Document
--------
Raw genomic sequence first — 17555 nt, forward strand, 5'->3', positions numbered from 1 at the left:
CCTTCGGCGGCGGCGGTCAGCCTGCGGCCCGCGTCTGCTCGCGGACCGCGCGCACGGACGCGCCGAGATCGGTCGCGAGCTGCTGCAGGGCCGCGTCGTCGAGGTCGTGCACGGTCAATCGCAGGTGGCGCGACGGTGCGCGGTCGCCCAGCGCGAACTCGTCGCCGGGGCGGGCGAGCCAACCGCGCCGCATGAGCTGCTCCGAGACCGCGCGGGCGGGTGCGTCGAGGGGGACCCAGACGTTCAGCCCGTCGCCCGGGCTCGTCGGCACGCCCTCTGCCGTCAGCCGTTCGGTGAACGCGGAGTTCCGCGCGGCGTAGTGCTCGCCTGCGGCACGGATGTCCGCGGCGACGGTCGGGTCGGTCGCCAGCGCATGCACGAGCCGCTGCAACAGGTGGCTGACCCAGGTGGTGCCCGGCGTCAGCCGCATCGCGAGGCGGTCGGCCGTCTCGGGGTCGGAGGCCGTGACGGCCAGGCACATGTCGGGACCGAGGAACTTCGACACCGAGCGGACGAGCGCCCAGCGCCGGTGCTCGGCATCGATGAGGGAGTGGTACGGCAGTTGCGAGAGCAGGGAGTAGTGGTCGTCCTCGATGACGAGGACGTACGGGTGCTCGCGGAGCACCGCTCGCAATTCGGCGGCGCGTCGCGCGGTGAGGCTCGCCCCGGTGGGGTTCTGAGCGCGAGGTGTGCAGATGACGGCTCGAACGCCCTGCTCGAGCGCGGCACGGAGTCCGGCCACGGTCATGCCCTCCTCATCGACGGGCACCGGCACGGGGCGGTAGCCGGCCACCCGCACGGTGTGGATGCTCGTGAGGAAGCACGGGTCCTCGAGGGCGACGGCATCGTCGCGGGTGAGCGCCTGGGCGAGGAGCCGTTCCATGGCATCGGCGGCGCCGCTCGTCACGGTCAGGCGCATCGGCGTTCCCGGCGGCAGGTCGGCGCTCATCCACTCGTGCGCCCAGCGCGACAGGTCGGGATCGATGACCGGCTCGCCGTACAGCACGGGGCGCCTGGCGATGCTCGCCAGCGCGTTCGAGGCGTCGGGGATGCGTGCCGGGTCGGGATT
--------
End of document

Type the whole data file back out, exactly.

Raw genomic sequence first — 17555 nt, forward strand, 5'->3', positions numbered from 1 at the left:
CCTTCGGCGGCGGCGGTCAGCCTGCGGCCCGCGTCTGCTCGCGGACCGCGCGCACGGACGCGCCGAGATCGGTCGCGAGCTGCTGCAGGGCCGCGTCGTCGAGGTCGTGCACGGTCAATCGCAGGTGGCGCGACGGTGCGCGGTCGCCCAGCGCGAACTCGTCGCCGGGGCGGGCGAGCCAACCGCGCCGCATGAGCTGCTCCGAGACCGCGCGGGCGGGTGCGTCGAGGGGGACCCAGACGTTCAGCCCGTCGCCCGGGCTCGTCGGCACGCCCTCTGCCGTCAGCCGTTCGGTGAACGCGGAGTTCCGCGCGGCGTAGTGCTCGCCTGCGGCACGGATGTCCGCGGCGACGGTCGGGTCGGTCGCCAGCGCATGCACGAGCCGCTGCAACAGGTGGCTGACCCAGGTGGTGCCCGGCGTCAGCCGCATCGCGAGGCGGTCGGCCGTCTCGGGGTCGGAGGCCGTGACGGCCAGGCACATGTCGGGACCGAGGAACTTCGACACCGAGCGGACGAGCGCCCAGCGCCGGTGCTCGGCATCGATGAGGGAGTGGTACGGCAGTTGCGAGAGCAGGGAGTAGTGGTCGTCCTCGATGACGAGGACGTACGGGTGCTCGCGGAGCACCGCTCGCAATTCGGCGGCGCGTCGCGCGGTGAGGCTCGCCCCGGTGGGGTTCTGAGCGCGAGGTGTGCAGATGACGGCTCGAACGCCCTGCTCGAGCGCGGCACGGAGTCCGGCCACGGTCATGCCCTCCTCATCGACGGGCACCGGCACGGGGCGGTAGCCGGCCACCCGCACGGTGTGGATGCTCGTGAGGAAGCACGGGTCCTCGAGGGCGACGGCATCGTCGCGGGTGAGCGCCTGGGCGAGGAGCCGTTCCATGGCATCGGCGGCGCCGCTCGTCACGGTCAGGCGCATCGGCGTTCCCGGCGGCAGGTCGGCGCTCATCCACTCGTGCGCCCAGCGCGACAGGTCGGGATCGATGACCGGCTCGCCGTACAGCACGGGGCGCCTGGCGATGCTCGCCAGCGCGTTCGAGGCGTCGGGGATGCGTGCCGGGTCGGGATT